The word "mistletoe" is derived from the Old English misteltān, from mistel ‘mistletoe’ (of Germanic origin, related to Dutch mistel and Middle High German Mistel ) + Old English tān ‘twig’.
According to Encyclopedia Britannica, mistletoe was once thought to have magic powers and medicinal properties. A tradition later developed in England and after in the United States of kissing under the mistletoe. This custom was once believed to lead to wedlock.
NOEL means Christmas, from French Noël (“Christmas season”), may come from the Old French nael, may be derived in turn from Latin natalis, meaning "birth" It operates in two modes: lower-case (noel) and upper-case (Noel) The first means "a Christmas carol," while the second smeans "Christmas." Merry Christmas in French translates to "joyeux Noël " Santa Clause is known as "Pere Noël" (Father Christmas).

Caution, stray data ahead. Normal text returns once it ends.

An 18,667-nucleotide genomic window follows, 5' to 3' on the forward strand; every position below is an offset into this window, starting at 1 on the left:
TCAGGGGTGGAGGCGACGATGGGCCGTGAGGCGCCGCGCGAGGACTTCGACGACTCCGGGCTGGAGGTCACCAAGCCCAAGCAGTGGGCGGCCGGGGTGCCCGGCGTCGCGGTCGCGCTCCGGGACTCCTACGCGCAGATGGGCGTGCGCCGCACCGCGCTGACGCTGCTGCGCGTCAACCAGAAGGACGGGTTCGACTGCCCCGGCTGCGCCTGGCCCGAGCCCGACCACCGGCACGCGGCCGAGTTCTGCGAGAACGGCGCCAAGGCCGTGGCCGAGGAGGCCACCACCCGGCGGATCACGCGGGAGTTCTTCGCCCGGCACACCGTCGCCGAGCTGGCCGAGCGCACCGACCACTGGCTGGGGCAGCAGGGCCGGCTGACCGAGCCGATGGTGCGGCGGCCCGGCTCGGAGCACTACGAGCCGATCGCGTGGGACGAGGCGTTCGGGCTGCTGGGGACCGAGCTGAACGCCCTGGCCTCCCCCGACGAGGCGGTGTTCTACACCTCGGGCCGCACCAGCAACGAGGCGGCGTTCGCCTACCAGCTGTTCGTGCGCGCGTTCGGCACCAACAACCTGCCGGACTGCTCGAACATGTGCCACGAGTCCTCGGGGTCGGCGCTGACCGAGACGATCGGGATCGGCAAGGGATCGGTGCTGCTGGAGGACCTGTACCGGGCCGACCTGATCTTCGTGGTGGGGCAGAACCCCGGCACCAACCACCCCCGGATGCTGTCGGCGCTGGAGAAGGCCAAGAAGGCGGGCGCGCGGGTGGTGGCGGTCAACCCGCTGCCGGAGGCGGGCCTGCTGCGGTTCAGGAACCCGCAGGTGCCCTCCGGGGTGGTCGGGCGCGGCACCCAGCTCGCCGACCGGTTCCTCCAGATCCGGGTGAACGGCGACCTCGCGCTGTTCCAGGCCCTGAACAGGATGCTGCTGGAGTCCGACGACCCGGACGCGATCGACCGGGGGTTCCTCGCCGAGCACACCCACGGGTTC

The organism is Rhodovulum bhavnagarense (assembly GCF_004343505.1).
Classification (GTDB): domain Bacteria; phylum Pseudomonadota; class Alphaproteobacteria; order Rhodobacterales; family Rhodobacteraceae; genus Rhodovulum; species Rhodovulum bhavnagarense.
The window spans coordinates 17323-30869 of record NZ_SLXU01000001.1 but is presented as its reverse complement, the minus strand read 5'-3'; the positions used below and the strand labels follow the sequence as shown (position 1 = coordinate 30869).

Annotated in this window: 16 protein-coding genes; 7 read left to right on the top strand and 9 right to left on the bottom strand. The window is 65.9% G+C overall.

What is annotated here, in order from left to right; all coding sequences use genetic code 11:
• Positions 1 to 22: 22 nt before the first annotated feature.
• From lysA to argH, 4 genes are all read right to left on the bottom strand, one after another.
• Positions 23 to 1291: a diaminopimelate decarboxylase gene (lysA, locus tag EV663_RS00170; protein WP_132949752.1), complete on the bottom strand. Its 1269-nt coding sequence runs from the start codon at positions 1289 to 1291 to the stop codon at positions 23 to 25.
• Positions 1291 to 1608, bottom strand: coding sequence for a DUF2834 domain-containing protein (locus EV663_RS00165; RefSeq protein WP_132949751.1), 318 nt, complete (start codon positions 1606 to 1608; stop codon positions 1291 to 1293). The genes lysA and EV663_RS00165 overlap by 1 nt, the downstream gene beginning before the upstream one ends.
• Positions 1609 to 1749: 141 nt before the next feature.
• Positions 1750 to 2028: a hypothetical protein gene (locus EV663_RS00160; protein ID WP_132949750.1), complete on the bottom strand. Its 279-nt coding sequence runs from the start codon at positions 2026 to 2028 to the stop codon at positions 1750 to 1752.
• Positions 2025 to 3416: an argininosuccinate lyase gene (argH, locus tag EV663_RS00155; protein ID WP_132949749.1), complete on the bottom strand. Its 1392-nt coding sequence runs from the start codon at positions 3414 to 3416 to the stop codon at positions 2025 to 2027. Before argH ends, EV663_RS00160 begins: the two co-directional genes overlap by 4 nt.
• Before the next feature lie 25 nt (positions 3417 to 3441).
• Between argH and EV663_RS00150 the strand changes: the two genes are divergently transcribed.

Did you know there are places named Noel? Noel, Missouri is a city in the United States. It is located in McDonald County, Missouri, along the Elk River. Noel, Nova Scotia is a community in Canada, An Acadian named Noël Doiron settled in the community with his family around 1710 and lived there for forty years. Thus, the English surveyors who first mapped the village, named it after him.
YULE is an old-fashioned word for Christmas. It is derived from an ancient 12-day German lunar festival corresponding to the winter solstice. After Christianity spread through Northern Europe, yule became associated with the Feast of the Nativity. Today in English, "Yule" refers to "Christmas," while Yuletide refers to Christmastime or the Christmas season. Christmas Day itself is not called 'Yuletide."
* But wait - there's myrrh.
* Yule be sorry.
* I have the final sleigh.
* Rebel without a Claus.